Woody Plants bi237 Week 4 regeneration ecology

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Woody Plants BI237 Week 4

1. Sexual reproduction

2. Seed dispersal

3. Seed bank (active or dormant)

4. Seed germination

5. Establishment
Think about different "strategies" or niches. Why is there not one all-purpose "best" way to disperse, germinate, etc.?

A. When and how does pollination occur?

(In temperate forest. Obviously different for rainforest, savannah, etc.)

i. Wind pollinated species. Early spring, before leaves.

Populus, Betula, Ulmus, Quercus

To see a picture, search on google images for quercus flowers, etc.

ii. Insect-pollinated species. Later; when bees active.

Tilia, Prunus
B. How long until seeds develop?

i. Most temperate trees, spring --> fall of one year.

ii. A full year following pollination for fertilization in Pinus and the red oaks.

iii. Wetland species, seeds ripen very fast! A few weeks.

Salix, Acer saccharinum, Acer rubrum, Ulmus.

2. SEED DISPERSAL: gravity, wind, water, animals

A. Heavy seeds. Many near parent. Quercus.

Variation within genera: Acer sachharum has heavy seeds; Acer rubrum has light seeds.

Heavy-seeded species can usually establish in the shade. Seeds contain lots of energy.
B. Light seeds. Travel far in wind. Populus, Betula, Salix.

Light-seeded species usually need to establish in sun. Seeds contain little stored energy.

(For pictures of small birch seeds, search google images for betula catkins.)
3. SEED BANK (in temperate forests)
A. Short-term dormancy.

Most seeds are dormant when they are dispersed in the fall.

Will not germinate until exposed to cold.

Cold temperatures degrade hormone (Abscisic acid) that inhibits germination.

Cold/wet can also help rupture seed coat. Let water in.
B. Long-term dormancy

Stay in seed bank several years.

Characteristic of "gap-phase" species (Prunus serotina, Fraxinus americana)

Gap-phase species need light gaps in forest in order to succeed.

Always a few seedlings around in case gap opens up; not dependent on

current year's production.

Note: Many herbaceous plants, especially weeds, may have very long residence times in seed banks. Sometimes require disturbance to germinate.
C. No dormancy

Germinate immediately.

Many tropical trees (too much rot/predation to stay in bank!)

Many wetland species. Disperse in spring, grow same year.

(Acer rubrum, Salix, Ulmus)
D. Dormancy broken by fire

Pinus banksiana, Pinus rigida, Pinus contorta

“Seed bank" in closed cones on trees, fire causes cone scales to open and release seeds.


Two major categories of germination:

A. Epigeous (on top of ground)

Cotyledons come above ground, act to collect photosynthate.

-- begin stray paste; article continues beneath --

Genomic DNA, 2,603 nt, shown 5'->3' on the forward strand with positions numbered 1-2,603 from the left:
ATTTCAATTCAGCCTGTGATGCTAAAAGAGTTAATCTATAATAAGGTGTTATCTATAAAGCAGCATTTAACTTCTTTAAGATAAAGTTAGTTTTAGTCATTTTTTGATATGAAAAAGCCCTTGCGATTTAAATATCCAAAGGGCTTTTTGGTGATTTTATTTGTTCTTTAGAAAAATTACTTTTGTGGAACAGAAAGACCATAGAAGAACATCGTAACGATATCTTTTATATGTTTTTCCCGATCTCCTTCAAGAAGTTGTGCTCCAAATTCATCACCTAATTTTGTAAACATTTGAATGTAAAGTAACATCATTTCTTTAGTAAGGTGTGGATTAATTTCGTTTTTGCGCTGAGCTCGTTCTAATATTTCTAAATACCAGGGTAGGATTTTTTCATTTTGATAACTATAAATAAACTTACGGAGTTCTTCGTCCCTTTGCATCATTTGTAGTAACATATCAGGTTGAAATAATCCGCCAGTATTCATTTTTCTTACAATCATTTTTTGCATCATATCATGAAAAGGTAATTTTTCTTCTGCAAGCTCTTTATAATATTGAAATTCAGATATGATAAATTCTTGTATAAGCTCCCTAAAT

Conifers, Acer, Fraxinus, Betula, Fagus, etc.

To see pictures, try Fraxinus cotyledon in google image

B. Hypogeous (below ground)

Fleshy cotyledons remain below ground.

Stored food gives energy available to develop root system.

Characteristic of Quercus (also hickories).

Gives advantage on dry sites.

To see pictures, try google image on oak cotyledon.


Single most critical stage in life cycle.

Most die within one year; many more within five years.

Different regeneration "strategies".
A. Pioneer species

  • Seed into open areas following major disturbances such as fire, flooding, windstorm, landstorm (or more recently -- human disturbance)

  • Environmental conditions harsh (hot, cold, dry, wet, or windy)

  • Germination and growth rapid

  • Examples: Populus, Betula populifolia, Pinus banksiana, Pinus rigida

B. Gap-phase species

  • Establish under forest canopy and persist until local disturbance causes gap

  • When gap forms, can grow very fast to fill space

  • Examples: Fraxinus americana, Prunus serotina, Quercus rubra, Quercus alba, Acer rubrum, Betula alleghaniensis, Tilia americana

C. Shade/understory-tolerant species

  • Establish in shaded understory in moist (mesic) sites

  • Grow slowly for long periods in understory

  • Eventually grow to canopy

  • Can't tolerate water stress

  • Examples: Acer saccharum, Fagus grandifolia, Tsuga, Abies

VEGETATIVE REPRODUCTION (as opposed to sexual reproduction)

Sexual reproduction makes a new genotype due to recombination of genetic material. Vegetative reproduction propagates the same genotype.

Vegetative reproduction = asexual reproduction = cloning.

Vegetative reproduction common in broad-leaf plants but uncommon in conifers.

Picea mariana reproduces when branch tips pressed into ground by snow.

Methods of vegetative reproduction:

1. Sprouting from bud in the root-collar where stem joins root -- makes multiple stem:

Quercus rubra, Tilia americana, Betula papyrifera, Acer rubrum.

This is especially useful if something destroys or damages the original stem (cutting, fire, etc.).

2. Sprouting from roots: Populus, Fagus americana, Rhus, Sassafras.

This can allow individuals to occupy more space.

It is advantageous because they already have a root system in place.

Long-distance dispersal (by seed) is still necessary to ensure long-term survival.

3. Rhizomes: Rubus, Acer pensylvanicum, Cornus.

Rhizomes are underground, have stem anatomy, with nodes.

Ecologically, similar to sprouting from roots.
4. Fragmentation. bits break off : Salix, cottonwood, many tropical plants.

River-flood plain species can regenerate this way.

Woody plants in the tropical rainforest are always having stuff fall on them (branches from bigger trees, etc.)

Moist air and soils help prevent drying out while a new root system is being established.

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